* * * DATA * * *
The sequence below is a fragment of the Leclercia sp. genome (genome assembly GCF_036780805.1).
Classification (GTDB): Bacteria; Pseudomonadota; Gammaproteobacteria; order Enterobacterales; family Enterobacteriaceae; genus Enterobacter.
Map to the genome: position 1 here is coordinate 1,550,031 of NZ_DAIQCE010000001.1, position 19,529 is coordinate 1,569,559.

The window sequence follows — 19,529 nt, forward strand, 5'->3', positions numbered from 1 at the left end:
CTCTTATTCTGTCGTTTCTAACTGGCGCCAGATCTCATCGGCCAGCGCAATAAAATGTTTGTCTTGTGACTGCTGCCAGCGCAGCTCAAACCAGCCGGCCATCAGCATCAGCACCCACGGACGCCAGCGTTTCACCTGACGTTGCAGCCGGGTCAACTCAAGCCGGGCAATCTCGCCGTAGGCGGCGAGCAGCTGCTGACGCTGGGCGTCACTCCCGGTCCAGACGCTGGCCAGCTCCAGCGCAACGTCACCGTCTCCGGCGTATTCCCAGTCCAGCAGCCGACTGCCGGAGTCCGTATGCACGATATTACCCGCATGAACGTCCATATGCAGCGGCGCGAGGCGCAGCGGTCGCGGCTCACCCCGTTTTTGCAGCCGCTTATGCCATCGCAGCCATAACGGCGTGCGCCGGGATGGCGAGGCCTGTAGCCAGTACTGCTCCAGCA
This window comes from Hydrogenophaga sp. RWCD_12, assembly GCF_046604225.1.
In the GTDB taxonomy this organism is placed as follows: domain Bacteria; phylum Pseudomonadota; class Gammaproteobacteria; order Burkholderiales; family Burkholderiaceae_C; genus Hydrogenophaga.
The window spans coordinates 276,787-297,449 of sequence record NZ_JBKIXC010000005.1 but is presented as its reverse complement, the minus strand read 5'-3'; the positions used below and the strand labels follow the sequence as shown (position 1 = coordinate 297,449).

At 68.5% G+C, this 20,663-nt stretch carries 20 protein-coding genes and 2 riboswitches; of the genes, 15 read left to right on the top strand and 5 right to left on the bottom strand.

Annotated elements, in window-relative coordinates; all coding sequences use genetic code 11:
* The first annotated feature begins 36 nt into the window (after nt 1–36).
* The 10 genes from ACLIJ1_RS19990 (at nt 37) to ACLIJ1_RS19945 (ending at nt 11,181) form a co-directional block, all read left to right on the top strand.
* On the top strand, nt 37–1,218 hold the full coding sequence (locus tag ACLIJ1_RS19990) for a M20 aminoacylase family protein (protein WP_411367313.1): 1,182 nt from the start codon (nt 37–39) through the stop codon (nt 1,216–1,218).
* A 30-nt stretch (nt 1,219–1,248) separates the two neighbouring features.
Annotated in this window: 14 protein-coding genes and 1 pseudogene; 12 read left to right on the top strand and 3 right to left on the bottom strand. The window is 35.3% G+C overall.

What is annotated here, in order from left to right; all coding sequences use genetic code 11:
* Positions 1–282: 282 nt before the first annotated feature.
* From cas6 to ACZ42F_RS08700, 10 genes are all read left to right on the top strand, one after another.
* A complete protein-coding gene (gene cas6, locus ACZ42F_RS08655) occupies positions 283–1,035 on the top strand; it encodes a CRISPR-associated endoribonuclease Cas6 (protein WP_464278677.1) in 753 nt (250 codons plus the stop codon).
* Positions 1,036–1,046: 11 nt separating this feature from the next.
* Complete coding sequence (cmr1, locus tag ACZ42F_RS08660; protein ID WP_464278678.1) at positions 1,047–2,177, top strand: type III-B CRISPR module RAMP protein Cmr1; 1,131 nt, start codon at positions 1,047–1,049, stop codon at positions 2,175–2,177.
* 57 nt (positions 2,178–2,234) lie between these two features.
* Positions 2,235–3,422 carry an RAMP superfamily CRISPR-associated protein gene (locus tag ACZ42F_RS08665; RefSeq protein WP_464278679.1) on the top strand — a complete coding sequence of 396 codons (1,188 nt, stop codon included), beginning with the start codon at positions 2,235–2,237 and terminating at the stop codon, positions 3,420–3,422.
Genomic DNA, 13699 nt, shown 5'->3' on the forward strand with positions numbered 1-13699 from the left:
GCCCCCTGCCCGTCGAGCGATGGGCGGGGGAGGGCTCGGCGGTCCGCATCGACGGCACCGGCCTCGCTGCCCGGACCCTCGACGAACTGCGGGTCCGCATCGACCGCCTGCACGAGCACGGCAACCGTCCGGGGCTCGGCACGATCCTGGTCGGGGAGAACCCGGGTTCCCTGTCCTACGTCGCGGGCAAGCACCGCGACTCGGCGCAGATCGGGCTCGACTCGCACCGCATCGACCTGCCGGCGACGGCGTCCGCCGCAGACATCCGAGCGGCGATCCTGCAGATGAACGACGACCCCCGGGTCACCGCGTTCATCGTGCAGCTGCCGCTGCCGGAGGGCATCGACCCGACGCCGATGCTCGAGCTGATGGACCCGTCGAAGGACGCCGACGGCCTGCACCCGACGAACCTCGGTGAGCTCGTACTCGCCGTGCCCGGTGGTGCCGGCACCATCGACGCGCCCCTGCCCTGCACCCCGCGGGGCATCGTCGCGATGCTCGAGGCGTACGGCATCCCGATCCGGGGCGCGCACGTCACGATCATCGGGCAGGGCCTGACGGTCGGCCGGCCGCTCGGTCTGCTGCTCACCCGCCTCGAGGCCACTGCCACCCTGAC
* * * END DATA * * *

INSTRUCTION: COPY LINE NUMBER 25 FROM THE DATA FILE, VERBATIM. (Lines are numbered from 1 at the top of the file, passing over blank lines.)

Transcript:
GCCCCCTGCCCGTCGAGCGATGGGCGGGGGAGGGCTCGGCGGTCCGCATCGACGGCACCGGCCTCGCTGCCCGGACCCTCGACGAACTGCGGGTCCGCATCGACCGCCTGCACGAGCACGGCAACCGTCCGGGGCTCGGCACGATCCTGGTCGGGGAGAACCCGGGTTCCCTGTCCTACGTCGCGGGCAAGCACCGCGACTCGGCGCAGATCGGGCTCGACTCGCACCGCATCGACCTGCCGGCGACGGCGTCCGCCGCAGACATCCGAGCGGCGATCCTGCAGATGAACGACGACCCCCGGGTCACCGCGTTCATCGTGCAGCTGCCGCTGCCGGAGGGCATCGACCCGACGCCGATGCTCGAGCTGATGGACCCGTCGAAGGACGCCGACGGCCTGCACCCGACGAACCTCGGTGAGCTCGTACTCGCCGTGCCCGGTGGTGCCGGCACCATCGACGCGCCCCTGCCCTGCACCCCGCGGGGCATCGTCGCGATGCTCGAGGCGTACGGCATCCCGATCCGGGGCGCGCACGTCACGATCATCGGGCAGGGCCTGACGGTCGGCCGGCCGCTCGGTCTGCTGCTCACCCGCCTCGAGGCCACTGCCACCCTGAC